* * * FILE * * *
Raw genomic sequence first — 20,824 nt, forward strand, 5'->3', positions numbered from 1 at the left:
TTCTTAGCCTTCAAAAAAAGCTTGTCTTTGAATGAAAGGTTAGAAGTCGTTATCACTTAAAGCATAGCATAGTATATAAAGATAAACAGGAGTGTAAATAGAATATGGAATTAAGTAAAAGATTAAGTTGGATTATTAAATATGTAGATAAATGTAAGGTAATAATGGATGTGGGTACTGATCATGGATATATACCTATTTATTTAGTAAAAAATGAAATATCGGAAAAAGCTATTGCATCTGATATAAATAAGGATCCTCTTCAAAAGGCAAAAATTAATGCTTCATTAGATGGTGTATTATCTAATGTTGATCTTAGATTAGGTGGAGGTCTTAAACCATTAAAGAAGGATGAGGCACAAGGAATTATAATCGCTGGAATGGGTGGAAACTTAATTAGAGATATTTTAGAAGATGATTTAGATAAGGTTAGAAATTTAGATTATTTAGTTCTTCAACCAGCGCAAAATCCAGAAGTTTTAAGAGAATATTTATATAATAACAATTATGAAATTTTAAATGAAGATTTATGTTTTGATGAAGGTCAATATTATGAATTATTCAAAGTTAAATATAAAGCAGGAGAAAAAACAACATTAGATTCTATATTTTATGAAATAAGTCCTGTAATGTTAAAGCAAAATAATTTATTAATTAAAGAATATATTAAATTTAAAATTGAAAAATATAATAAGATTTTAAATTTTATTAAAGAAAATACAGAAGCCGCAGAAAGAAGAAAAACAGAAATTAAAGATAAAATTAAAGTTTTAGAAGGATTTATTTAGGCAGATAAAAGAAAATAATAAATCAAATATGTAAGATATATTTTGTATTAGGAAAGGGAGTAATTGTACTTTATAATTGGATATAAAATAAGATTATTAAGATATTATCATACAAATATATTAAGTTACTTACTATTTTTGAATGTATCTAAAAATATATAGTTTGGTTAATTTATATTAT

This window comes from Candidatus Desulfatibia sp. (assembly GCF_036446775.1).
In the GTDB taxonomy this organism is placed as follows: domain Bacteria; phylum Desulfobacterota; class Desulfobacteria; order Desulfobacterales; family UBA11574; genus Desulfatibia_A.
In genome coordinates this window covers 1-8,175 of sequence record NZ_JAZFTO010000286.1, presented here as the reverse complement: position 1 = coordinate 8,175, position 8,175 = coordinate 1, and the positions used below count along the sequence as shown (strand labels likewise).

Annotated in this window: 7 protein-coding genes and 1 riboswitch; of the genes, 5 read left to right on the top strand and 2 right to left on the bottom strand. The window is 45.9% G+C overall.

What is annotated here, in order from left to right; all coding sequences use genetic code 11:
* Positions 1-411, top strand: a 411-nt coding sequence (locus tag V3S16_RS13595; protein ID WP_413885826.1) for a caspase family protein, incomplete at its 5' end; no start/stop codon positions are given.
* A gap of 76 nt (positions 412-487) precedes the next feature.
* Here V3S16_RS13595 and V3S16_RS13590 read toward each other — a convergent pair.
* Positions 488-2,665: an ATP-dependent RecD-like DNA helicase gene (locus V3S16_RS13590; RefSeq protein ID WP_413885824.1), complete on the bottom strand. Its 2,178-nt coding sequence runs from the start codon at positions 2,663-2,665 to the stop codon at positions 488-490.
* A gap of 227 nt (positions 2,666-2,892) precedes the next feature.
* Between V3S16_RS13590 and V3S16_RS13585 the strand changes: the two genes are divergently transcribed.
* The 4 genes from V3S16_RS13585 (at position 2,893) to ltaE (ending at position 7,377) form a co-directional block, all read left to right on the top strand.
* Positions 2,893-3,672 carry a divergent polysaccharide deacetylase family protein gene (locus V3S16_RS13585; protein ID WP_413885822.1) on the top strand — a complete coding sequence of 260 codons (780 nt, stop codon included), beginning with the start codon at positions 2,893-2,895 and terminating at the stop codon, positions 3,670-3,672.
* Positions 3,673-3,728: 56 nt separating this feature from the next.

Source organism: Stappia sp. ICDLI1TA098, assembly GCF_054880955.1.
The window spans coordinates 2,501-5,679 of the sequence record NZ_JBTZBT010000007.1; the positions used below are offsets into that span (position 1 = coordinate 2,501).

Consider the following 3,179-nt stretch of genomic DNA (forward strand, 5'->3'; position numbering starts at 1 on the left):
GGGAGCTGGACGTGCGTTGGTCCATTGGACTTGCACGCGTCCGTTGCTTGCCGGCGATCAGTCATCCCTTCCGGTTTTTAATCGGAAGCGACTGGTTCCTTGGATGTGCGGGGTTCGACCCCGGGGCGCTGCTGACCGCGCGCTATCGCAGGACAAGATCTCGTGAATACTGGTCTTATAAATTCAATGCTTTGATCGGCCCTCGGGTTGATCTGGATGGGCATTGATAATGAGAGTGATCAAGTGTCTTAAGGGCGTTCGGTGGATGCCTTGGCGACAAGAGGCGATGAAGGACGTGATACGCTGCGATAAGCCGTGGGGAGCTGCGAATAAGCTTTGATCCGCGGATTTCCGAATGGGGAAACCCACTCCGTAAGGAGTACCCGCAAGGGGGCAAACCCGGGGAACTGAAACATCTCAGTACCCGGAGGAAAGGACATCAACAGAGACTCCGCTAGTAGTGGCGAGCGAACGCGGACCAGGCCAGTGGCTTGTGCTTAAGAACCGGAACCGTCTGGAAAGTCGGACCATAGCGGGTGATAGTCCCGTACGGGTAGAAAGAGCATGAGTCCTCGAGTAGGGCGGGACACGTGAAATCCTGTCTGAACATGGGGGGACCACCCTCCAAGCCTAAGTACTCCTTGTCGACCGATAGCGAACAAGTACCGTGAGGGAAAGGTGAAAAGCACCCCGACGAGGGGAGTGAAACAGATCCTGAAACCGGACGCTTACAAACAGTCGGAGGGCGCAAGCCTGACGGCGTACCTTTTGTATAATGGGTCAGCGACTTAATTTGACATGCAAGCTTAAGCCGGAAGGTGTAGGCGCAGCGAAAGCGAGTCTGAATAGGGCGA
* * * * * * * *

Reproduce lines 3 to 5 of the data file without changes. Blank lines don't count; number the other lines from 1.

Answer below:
This window comes from Candidatus Desulfatibia sp. (assembly GCF_036446775.1).
In the GTDB taxonomy this organism is placed as follows: domain Bacteria; phylum Desulfobacterota; class Desulfobacteria; order Desulfobacterales; family UBA11574; genus Desulfatibia_A.
In genome coordinates this window covers 1-8,175 of sequence record NZ_JAZFTO010000286.1, presented here as the reverse complement: position 1 = coordinate 8,175, position 8,175 = coordinate 1, and the positions used below count along the sequence as shown (strand labels likewise).